- Blachman NM: The output signals and noise from a nonlinearity with amplitude-dependent phase shift. IEEE Trans. Inform. Theory 1979, 25(1):77-79. 10.1109/TIT.1979.1055981View ArticleGoogle Scholar
- Yoo H, Guilloud F, Pyndiah R: Amplitude PDF analysis of OFDM signal using probabilistic PAPR reduction method. EURASIP J. Wireless Commun. Netw. 2011, 2011(1):983915.View ArticleGoogle Scholar
- Olver FW, Lozier DW, Boisvert RF, Clark CW: NIST Handbook of Mathematical Functions. Cambridge University Press, Cambridge; 2010.MATHGoogle Scholar
- Rowe HE: Memoryless nonlinearities with Gaussian inputs: elementary results. Bell Syst. Tech. J 1982, 61(7):1519-1525. 10.1002/j.1538-7305.1982.tb04356.xView ArticleGoogle Scholar
- Raich R, Qian H, Zhou GT: Optimization of SNDR for amplitude-limited nonlinearities. IEEE Trans. Commun 2005, 53(11):1964-1972. 10.1109/TCOMM.2005.857141MathSciNetView ArticleGoogle Scholar
- Galejs J: Signal-to-noise ratios in smooth limiters. IRE Trans. Inform. Theory 1959, 5(2):79-85. 10.1109/TIT.1959.1057490MathSciNetView ArticleGoogle Scholar
- Ochiai H, Imai H: Performance analysis of deliberately clipped OFDM signals. IEEE Trans. Commun 2002, 50(1):89-101. 10.1109/26.975762View ArticleGoogle Scholar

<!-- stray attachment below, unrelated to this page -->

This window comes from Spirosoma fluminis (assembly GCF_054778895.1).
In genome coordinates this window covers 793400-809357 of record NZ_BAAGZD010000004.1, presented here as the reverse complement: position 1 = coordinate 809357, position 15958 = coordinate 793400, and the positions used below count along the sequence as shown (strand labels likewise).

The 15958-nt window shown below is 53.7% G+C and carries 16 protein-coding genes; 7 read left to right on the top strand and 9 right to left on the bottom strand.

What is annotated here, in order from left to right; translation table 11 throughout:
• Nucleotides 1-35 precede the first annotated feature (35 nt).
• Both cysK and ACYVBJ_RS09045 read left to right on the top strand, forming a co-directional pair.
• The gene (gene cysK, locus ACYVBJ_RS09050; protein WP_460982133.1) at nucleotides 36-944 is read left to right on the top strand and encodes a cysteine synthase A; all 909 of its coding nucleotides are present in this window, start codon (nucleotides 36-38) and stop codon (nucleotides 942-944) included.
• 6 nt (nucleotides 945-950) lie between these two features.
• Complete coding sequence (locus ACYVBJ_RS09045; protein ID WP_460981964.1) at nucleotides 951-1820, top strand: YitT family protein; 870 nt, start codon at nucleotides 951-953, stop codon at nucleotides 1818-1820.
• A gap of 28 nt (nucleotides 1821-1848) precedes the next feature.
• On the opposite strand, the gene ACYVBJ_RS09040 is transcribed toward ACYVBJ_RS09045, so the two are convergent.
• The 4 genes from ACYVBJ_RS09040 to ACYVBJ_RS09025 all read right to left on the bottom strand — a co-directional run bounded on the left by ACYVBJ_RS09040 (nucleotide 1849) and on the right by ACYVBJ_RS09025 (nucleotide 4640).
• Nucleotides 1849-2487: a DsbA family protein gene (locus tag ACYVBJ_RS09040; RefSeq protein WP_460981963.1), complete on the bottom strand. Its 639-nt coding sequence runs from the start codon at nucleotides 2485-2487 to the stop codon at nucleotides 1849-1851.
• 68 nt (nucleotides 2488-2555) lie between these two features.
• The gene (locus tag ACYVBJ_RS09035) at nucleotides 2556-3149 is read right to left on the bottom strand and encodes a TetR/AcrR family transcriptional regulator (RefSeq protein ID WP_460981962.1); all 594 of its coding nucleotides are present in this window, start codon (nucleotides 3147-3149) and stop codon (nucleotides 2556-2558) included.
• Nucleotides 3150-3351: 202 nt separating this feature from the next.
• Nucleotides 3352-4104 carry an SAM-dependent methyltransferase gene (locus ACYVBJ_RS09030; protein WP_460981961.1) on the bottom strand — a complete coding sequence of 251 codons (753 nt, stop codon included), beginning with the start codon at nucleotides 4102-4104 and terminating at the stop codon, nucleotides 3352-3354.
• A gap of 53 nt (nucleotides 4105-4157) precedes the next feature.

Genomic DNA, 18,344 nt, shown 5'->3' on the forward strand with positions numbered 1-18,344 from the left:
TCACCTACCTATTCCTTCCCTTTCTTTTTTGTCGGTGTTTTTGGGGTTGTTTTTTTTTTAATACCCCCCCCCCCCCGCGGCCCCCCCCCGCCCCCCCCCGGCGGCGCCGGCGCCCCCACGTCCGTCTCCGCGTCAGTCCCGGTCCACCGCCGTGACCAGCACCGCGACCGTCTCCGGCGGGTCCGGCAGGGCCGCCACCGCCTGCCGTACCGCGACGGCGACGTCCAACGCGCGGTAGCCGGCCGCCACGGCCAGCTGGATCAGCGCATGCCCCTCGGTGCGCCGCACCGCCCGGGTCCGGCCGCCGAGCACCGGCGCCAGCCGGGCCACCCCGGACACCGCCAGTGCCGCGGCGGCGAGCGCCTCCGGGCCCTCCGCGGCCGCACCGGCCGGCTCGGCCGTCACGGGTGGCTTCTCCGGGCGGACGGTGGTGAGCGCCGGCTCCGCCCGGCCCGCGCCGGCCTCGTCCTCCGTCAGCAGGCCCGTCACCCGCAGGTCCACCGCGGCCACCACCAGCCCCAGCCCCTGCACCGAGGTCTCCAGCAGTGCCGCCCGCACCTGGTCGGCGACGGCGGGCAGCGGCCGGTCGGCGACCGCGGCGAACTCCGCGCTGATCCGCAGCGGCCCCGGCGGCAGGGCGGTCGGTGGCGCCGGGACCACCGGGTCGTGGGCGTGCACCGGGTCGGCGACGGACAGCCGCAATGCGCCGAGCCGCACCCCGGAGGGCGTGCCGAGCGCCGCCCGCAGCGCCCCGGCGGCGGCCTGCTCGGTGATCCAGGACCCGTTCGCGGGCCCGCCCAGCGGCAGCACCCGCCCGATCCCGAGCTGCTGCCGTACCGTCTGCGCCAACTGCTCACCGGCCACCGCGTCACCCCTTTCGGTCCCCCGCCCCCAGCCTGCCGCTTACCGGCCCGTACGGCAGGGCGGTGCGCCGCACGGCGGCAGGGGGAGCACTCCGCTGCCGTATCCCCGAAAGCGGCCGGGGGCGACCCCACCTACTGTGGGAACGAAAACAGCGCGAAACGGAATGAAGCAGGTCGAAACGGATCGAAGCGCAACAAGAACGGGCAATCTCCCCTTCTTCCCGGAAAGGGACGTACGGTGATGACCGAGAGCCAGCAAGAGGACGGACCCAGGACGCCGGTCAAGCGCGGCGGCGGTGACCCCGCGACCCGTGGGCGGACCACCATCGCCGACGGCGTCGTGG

- Dardari D: Joint clip and quantization effects characterization in OFDM receivers. IEEE Trans. Circuits Syst. I, Reg. Papers 2006, 53(8):1741-1748.View ArticleGoogle Scholar
- Morgan DR: Finite limiting effects for a band-limited Gaussian random process with applications to A/D conversion. IEEE Trans. Acoust. Speech Signal Process 1988, 36(7):1011-1016. 10.1109/29.1624View ArticleMATHGoogle Scholar
- Cann AJ: Nonlinearity model with variable knee sharpness. IEEE Trans. Aerosp. Electron. Syst 1980, AES-16(6):874-877.View ArticleGoogle Scholar
- Cann AJ: Improved nonlinearity model with variable knee sharpness. IEEE Trans. Aerosp. Electron. Syst 2012, 48(4):3637-3646.View ArticleGoogle Scholar
- Bahai ARS, Singh M, Goldsmith AJ, Saltzberg BR: A new approach for evaluating clipping distortion in multicarrier systems. IEEE J. Select. Areas Commun 2002, 20(5):1037-1046. 10.1109/JSAC.2002.1007384View ArticleGoogle Scholar
This article is published under license to BioMed Central Ltd. This is an Open Access article distributed under the terms of the Creative Commons Attribution License (http://creativecommons.org/licenses/by/4.0), which permits unrestricted use, distribution, and reproduction in any medium, provided the original work is properly credited.